How have you improved the SQL Servers at your work

  • Interesting. How are you handling a trend analysis that would go across the year end? Say looking at 6 months from Oct 2001 - Mar 2002?

    K. Brian Kelley

    K. Brian Kelley

  • Currently we keep the most current year in the table. The data is rolling so today the data from Feb 12 of 2001 was over written. We have only had this up for about 8 months, prior to the year end we are going to create another set of tables that holds month end snapshots.

    Currently the interface dispays up to 7 days\ 7 weeks \ 7 months worth of data, so you can look at the scenario that you described above. I would be happy to email you a screen shot if you want to see what it looks like.

  • I have done something similar but on a smaller scale (much smaller) and for a different purpose than trending table sizes. Daily I insert into a table how many rows a table has along with how many rows have a specified column with a specified value. I get an e-mail that shows me the results. I use this to help me see if there is a problem with some of the columns we populate based on values from other columns, such as the current value of stocks an institution holds. I have considered developing something to see the trend on these few tables and columns since I have a year or more of this data.

    Robert Marda

    Robert W. Marda
    Billing and OSS Specialist - SQL Programmer
    MCL Systems

  • I'm working at making small changes, but the biggest so far is reclaiming ~25GB of wasted log space. This saved us from going out and buying more disks we didn't need, which they were about to do.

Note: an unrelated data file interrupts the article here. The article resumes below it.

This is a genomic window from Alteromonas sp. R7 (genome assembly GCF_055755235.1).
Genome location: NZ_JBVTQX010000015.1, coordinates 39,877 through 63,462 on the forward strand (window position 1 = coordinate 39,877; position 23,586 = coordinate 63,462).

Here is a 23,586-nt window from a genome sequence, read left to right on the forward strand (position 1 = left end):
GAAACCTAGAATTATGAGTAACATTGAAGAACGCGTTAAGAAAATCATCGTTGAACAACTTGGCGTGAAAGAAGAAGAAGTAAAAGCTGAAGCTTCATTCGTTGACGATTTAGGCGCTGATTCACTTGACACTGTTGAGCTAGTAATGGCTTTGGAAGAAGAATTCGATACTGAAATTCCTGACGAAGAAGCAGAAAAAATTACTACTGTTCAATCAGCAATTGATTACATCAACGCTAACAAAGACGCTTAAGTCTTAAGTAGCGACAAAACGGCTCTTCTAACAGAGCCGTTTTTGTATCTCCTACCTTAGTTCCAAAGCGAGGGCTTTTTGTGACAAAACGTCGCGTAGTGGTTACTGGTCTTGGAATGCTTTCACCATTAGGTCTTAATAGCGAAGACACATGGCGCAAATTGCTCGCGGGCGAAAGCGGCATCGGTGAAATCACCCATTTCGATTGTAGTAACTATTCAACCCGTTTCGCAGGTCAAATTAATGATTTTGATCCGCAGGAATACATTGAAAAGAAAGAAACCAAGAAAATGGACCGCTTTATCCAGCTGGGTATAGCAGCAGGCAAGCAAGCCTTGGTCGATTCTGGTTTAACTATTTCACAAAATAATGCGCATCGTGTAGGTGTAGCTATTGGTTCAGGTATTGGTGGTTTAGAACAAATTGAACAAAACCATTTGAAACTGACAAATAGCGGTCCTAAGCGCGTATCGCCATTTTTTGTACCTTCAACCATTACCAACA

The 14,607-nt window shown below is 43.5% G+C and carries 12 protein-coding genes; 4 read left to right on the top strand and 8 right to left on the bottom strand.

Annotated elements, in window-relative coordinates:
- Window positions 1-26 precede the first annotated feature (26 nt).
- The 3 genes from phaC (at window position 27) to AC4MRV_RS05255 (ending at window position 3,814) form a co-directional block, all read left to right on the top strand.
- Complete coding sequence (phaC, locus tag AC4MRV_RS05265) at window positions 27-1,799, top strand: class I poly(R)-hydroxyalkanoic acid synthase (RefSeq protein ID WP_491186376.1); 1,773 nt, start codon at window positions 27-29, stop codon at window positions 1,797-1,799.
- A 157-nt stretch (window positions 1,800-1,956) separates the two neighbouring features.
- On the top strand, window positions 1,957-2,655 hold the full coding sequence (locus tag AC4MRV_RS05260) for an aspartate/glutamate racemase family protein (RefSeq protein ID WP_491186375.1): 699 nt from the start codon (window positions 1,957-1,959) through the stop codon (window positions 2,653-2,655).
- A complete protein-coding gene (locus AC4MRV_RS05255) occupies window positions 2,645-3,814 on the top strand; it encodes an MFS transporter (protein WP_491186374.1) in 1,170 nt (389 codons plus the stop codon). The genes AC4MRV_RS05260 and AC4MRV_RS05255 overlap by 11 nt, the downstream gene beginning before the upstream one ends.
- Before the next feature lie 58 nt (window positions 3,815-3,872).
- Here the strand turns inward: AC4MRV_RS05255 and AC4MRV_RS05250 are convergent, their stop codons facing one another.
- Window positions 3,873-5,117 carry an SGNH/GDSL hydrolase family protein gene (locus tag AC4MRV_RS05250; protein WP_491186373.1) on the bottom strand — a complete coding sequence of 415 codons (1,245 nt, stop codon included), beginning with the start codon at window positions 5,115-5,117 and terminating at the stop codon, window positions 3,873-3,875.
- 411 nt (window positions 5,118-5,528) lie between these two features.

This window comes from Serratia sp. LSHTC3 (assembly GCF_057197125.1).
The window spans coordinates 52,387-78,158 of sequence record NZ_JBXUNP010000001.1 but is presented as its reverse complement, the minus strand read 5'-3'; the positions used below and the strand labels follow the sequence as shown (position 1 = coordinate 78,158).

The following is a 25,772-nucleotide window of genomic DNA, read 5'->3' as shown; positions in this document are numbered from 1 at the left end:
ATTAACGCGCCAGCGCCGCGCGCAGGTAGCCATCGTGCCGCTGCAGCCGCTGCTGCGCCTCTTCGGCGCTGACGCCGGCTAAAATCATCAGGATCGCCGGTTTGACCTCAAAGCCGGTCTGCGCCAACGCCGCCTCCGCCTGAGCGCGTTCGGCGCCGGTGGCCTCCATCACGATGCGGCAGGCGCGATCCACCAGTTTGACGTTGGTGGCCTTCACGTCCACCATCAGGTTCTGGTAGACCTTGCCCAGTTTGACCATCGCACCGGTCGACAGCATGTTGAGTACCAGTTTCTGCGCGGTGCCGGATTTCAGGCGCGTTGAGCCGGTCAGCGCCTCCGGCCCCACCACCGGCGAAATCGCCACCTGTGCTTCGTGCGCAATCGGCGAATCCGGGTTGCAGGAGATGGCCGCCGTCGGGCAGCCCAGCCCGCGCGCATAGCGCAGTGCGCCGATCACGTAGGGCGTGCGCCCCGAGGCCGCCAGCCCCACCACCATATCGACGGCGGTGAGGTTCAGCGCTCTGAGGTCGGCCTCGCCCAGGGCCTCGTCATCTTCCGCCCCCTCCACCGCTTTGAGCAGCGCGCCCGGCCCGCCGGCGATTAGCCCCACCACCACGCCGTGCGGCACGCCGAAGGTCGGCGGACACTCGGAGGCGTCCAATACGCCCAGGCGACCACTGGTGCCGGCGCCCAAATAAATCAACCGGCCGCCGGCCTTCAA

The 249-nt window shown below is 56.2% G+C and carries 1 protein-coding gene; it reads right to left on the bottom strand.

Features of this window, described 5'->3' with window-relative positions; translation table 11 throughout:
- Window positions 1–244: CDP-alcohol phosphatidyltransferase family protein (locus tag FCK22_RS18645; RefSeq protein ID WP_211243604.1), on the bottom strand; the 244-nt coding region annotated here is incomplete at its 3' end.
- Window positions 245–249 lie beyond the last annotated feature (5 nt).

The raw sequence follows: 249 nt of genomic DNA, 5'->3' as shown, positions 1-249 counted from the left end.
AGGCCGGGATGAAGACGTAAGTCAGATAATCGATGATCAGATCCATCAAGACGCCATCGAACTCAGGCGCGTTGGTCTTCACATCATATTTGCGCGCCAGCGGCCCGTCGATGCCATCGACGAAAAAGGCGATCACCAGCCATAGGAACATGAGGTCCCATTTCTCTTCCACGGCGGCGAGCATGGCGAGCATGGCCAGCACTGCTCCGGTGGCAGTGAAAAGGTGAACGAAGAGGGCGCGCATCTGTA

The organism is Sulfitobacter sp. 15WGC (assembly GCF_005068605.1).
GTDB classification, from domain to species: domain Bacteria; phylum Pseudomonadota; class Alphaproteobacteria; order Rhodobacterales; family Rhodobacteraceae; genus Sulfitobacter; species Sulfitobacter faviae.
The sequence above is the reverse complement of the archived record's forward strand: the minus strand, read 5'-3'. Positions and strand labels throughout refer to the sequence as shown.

That particular server is used for data warehousing and the logs were huge. Basically, they were set to autogrow. So with each monthly load they grew and grew and grew. (For one the database was ~11GB, the log was over 15GB! and this for a data warehouse that is only refreshed once a month) The previous DBA (my boss) had set up the wizard generated job to weekly reclaim unused space. But logs are tricky and the job was ineffective.

    The cool part is that in the process I learned alot about the structure of log files (thank goodness for Inside SQL Server - don't leave home without it).



  • The biggest improvement I made was to get rid of replication!

    When I inherited the servers the set up was 1 server here which had all the data on it, and then servers at each of the manufacturing sites which had their own data on them. There was two way merge replication set up between the servers. Everytime it failed, which it did on a regular basis, I got bleeped by the monitoring system! Not only was that a pain, but when we tried to do a disaster recovery test ( the first one ever, and the servers had been in place for almost 2 years!) we could not get the database to come out of suspect!

    I ended up getting rid of replication and setting it up as a central database server with remote application servers. The next DR we did was plain sailing. As for performance - it got better.

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